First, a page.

The head of the U.S. Capitol Police will resign effective Jan. 16 following the breach of the Capitol by a pro-Trump mob.
Chief Steven Sund said Thursday that police had planned for a free speech demonstration and did not expect the violent attack. He said it was unlike anything he’d experienced in his 30 years in law enforcement.
He resigned Thursday after House Speaker Nancy Pelosi called on him to step down. His resignation was confirmed to The Associated Press by a person familiar with the matter who was not authorized to speak publicly.
The breach halted the effort by Congress to certify President-elect Joe Biden’s victory. Protesters stormed the building and occupied for hours. The lawmakers eventually returned and finished their work.
Six days before a raucous rally of President Trump’s supporters in Washington, Representative Maxine Waters anxiously grilled the chief of the Capitol Police about his preparations for various scenarios: Were the rooftops secured? Would streets be blocked off? Did he know that violent groups like the Proud Boys and the Oath Keepers were vowing to stir up chaos?
Ms. Waters, a California Democrat, said each of her concerns was met with a similar response from Chief Steven Sund during their hourlong call: “He assured me that they have everything under control, that they were on top of everything.”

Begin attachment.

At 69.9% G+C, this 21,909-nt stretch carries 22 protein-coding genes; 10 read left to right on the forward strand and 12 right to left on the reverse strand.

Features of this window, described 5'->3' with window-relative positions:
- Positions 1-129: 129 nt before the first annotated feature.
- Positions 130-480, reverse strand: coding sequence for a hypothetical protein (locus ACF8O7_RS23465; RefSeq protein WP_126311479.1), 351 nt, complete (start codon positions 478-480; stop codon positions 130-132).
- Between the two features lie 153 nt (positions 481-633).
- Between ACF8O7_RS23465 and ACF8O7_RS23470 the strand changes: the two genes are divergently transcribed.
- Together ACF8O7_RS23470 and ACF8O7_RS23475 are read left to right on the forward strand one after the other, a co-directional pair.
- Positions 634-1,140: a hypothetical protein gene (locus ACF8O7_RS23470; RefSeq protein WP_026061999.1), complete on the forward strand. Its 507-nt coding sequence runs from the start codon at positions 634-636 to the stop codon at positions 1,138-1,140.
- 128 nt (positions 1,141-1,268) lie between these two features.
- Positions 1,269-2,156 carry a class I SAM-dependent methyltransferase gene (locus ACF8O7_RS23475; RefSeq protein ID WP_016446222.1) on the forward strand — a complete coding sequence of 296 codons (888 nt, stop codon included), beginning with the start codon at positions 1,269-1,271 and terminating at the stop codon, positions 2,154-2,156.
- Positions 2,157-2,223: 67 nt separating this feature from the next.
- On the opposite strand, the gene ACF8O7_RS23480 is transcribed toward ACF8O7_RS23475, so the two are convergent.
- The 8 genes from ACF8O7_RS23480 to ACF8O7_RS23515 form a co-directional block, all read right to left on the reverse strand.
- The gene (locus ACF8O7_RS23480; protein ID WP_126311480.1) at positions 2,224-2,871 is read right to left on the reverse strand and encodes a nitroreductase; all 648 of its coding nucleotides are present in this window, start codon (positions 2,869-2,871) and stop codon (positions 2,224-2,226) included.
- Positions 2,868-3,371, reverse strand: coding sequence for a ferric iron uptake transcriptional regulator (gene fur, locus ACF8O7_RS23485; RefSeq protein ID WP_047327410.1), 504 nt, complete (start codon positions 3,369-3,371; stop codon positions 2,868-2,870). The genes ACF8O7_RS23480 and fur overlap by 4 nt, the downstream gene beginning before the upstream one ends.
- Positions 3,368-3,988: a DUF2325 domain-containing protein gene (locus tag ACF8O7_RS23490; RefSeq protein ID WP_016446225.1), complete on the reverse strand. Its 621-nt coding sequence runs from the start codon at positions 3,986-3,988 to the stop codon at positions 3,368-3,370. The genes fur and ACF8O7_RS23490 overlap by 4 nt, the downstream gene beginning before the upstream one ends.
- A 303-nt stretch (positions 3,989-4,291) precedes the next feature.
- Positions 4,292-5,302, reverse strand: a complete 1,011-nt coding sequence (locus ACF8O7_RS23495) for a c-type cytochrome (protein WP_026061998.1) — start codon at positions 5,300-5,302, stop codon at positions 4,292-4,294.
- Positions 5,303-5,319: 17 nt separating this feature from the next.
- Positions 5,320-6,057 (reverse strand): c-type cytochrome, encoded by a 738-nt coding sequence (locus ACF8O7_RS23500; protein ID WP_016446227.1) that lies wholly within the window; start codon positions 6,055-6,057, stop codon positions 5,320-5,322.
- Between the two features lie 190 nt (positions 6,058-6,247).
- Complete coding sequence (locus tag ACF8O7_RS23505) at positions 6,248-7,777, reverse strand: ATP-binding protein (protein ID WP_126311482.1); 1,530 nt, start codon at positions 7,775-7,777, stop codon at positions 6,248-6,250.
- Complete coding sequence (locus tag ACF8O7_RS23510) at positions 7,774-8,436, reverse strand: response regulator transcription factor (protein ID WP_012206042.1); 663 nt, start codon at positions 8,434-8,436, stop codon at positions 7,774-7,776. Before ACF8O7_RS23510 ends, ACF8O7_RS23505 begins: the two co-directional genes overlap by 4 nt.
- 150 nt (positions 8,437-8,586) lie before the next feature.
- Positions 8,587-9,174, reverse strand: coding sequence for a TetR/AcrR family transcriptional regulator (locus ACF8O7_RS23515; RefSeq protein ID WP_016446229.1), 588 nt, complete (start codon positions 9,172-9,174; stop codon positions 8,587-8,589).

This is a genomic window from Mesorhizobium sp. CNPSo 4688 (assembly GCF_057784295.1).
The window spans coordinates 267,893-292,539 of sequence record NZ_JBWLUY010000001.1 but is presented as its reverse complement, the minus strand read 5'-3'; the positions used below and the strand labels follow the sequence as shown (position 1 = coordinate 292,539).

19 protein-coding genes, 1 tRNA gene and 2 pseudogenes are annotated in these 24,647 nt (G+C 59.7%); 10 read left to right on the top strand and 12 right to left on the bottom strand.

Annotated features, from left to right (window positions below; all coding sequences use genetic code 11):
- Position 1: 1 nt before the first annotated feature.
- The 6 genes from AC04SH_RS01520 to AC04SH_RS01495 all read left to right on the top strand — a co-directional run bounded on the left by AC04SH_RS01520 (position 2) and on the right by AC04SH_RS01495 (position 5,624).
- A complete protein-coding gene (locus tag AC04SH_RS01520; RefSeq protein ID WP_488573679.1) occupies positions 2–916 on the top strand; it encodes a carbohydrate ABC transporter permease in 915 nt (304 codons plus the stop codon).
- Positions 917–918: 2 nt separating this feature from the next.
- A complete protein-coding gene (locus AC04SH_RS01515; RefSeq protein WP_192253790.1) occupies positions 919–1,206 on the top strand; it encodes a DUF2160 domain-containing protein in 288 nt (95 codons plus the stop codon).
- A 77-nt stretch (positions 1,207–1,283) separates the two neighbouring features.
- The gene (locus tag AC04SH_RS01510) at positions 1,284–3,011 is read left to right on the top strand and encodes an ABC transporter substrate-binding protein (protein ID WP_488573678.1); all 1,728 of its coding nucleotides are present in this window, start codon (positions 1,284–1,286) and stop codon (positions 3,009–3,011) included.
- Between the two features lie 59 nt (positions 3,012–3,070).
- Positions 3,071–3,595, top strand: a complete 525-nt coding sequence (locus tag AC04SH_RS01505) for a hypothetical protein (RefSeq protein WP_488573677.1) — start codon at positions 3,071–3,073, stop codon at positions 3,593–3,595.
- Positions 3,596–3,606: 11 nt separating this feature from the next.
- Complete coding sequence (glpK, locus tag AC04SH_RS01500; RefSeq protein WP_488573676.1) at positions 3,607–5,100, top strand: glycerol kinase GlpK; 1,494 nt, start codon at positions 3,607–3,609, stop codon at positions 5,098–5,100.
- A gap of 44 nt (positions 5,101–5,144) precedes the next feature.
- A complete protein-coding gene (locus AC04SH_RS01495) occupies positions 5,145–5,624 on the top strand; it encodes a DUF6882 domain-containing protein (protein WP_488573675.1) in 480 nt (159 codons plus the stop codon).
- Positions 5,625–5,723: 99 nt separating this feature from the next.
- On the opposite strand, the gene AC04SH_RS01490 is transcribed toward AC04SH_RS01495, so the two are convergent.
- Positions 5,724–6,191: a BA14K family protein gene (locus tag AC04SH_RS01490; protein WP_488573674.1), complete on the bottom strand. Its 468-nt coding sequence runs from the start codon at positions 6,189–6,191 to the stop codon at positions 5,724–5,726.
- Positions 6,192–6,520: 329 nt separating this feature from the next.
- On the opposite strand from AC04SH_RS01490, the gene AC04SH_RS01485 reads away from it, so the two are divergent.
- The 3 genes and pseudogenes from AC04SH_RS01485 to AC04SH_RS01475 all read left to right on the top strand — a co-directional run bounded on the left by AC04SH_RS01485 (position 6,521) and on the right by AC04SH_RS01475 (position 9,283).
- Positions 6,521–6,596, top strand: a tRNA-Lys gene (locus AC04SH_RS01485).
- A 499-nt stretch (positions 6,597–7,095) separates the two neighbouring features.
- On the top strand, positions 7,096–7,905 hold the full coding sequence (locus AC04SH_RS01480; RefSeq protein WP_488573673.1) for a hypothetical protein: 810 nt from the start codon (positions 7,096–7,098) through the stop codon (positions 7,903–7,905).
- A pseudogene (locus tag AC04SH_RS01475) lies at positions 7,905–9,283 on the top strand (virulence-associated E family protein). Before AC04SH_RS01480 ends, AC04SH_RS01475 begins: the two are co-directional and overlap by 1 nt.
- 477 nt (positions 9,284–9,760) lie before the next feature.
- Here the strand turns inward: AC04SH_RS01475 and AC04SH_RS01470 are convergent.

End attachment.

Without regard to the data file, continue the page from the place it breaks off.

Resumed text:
They weren’t. Instead an angry mob of pro-Trump extremists swarmed the barricades around the Capitol on Wednesday, spraying chemical irritants and wielding lead pipes, injuring more than 50 officers. They battered doors, broke windows and scaled the walls, rampaging through the building as congressional leaders made desperate calls for help.
The Capitol Police seemed to offer little resistance and arrested only 14 people, making it much more difficult to find and charge the rioters, according to a law enforcement official involved in coordinating the response.
In an interview with NBC’s “Today” show, former U.S. Capitol Police Chief Terrance Gainer characterized the police response as “failure” and added that it “raises a lot of questions.”
“Clearly there’s failures,” he said. “There has to be a lot of questions asked and answers given. What is very clear is the police underestimated the violent crowd and the size of it, and they overestimated their ability to control it.”
Rioters were able to force their way into the Capitol on Wednesday in the first major breach since the war of 1812, when British soldiers burned the legislature. Trump had spoken to his supporters earlier in the day and encouraged them to head to the Capitol to protest Congress’ count of the Electoral College vote.
Authorities were eventually able to clear the building of the mob and allow lawmakers to return to what was previously considered a ceremonial process. Members of the House and Senate worked overnight to certify ballots from all 50 states, confirming Biden’s win.
The National Guard has been placed on a 30-day mobilization, which means the Guardsmen will be on the ground through Biden’s inauguration on January 20, two defense officials told NBC News
Doha Madani and Frank Thorp V I NBC